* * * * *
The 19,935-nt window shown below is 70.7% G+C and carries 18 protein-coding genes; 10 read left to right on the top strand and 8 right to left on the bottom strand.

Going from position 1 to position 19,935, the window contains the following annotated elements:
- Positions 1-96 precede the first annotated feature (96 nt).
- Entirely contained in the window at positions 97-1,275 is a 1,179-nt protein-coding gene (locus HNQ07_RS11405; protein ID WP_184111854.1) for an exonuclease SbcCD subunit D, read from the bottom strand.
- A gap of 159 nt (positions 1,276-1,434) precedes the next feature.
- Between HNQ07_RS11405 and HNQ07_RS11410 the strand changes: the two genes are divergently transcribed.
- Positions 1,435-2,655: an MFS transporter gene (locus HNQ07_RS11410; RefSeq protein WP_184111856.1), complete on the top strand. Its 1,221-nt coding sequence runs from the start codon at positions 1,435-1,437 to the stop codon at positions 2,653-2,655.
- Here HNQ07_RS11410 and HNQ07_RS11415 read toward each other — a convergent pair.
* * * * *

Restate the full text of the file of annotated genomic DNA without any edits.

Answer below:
The 19,935-nt window shown below is 70.7% G+C and carries 18 protein-coding genes; 10 read left to right on the top strand and 8 right to left on the bottom strand.

Going from position 1 to position 19,935, the window contains the following annotated elements:
- Positions 1-96 precede the first annotated feature (96 nt).
- Entirely contained in the window at positions 97-1,275 is a 1,179-nt protein-coding gene (locus HNQ07_RS11405; protein ID WP_184111854.1) for an exonuclease SbcCD subunit D, read from the bottom strand.
- A gap of 159 nt (positions 1,276-1,434) precedes the next feature.
- Between HNQ07_RS11405 and HNQ07_RS11410 the strand changes: the two genes are divergently transcribed.
- Positions 1,435-2,655: an MFS transporter gene (locus HNQ07_RS11410; RefSeq protein WP_184111856.1), complete on the top strand. Its 1,221-nt coding sequence runs from the start codon at positions 1,435-1,437 to the stop codon at positions 2,653-2,655.
- Here HNQ07_RS11410 and HNQ07_RS11415 read toward each other — a convergent pair.